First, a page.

29 pages 58 minutes read

Margaret Atwood

Happy Endings

Fiction | Short Story | Adult | Published in 1983

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Story Analysis

Analysis: "Happy Endings"

Atwood employs a broad range of postmodernist techniques in crafting “Happy Endings,” and, in doing so, explodes the notion of the traditional narrative, while at the same time providing commentary on what such narratives are composed of.

Like nearly all of the stories comprising the collection Murder in the Dark, in which this story first appeared, Atwood plays with the form story takes. “Happy Endings” is decidedly metafictional, meaning that it’s writing that is in some way about the process or craft of writing. To this end, Atwood’s division of her narrative into organized sections may be seen as the story’s form fitting its function: just as the content of the narrative is, ultimately, about how the notion of story works, the almost clinically-labeled sections can be seen as specimens, examples of the ways in which narrative follows an arc, from beginning to end. This is especially true in the story’s two longest sections: B and C. Here, we see Atwood employ traditional modes of storytelling, and craft genuine narrative arcs, with rising and falling action and clear moments of crisis, climax, and resolution.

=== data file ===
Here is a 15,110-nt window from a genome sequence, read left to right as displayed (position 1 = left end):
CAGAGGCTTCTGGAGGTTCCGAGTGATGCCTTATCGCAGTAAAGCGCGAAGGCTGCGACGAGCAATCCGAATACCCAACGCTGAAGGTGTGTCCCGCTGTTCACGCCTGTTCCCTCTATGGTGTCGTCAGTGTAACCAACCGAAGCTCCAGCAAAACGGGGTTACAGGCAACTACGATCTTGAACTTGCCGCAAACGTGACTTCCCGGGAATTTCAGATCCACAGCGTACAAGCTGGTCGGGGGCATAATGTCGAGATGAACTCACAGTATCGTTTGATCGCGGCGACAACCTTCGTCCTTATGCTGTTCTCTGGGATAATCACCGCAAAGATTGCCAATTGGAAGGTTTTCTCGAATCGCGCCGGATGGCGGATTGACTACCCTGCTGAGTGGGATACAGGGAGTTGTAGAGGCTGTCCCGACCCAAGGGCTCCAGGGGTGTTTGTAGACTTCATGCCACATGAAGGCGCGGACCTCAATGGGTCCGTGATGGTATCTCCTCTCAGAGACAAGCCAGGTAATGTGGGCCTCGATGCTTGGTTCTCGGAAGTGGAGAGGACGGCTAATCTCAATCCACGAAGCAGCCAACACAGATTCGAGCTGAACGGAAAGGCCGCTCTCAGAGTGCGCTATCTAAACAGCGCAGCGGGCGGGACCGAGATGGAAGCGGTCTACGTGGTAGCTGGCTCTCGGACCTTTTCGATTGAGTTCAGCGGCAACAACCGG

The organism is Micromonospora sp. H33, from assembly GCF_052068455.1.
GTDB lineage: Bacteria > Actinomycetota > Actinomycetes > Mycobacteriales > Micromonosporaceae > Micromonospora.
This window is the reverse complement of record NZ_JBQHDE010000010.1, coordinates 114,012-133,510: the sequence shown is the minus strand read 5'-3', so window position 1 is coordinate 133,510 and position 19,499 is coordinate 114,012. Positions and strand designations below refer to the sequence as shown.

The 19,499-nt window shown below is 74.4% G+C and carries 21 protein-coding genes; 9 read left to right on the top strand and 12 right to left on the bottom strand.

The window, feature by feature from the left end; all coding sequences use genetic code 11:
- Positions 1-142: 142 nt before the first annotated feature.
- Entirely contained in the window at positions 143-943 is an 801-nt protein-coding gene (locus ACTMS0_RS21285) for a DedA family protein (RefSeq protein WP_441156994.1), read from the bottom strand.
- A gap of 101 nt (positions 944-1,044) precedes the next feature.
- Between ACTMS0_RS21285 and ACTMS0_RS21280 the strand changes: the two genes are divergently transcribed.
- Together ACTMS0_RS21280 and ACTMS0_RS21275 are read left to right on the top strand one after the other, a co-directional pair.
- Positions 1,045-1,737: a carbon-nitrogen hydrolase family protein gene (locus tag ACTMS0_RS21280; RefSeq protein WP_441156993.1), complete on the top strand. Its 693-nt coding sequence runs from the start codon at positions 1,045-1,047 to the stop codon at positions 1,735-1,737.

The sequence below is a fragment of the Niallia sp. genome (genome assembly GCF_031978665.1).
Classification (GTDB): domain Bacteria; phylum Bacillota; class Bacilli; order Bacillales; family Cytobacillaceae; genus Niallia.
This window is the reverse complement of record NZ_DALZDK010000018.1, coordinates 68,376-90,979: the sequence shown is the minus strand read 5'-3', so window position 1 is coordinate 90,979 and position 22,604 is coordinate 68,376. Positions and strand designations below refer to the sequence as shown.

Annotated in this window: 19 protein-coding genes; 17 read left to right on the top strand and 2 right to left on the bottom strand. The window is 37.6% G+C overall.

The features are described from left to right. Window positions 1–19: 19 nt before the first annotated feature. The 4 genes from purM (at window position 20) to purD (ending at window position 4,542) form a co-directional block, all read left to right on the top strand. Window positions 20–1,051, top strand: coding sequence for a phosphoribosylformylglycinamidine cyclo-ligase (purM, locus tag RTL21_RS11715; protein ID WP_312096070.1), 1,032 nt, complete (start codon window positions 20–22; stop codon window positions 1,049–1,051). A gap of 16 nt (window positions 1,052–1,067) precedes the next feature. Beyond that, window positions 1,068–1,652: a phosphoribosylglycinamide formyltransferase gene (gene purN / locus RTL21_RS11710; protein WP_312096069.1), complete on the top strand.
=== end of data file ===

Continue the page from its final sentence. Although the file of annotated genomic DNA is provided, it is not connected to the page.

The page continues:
At the end of both of these sections, we are asked by Atwood to then effectively return to Section A, in order to learn what happens to the characters comprising Sections B and C (and, also, Section D).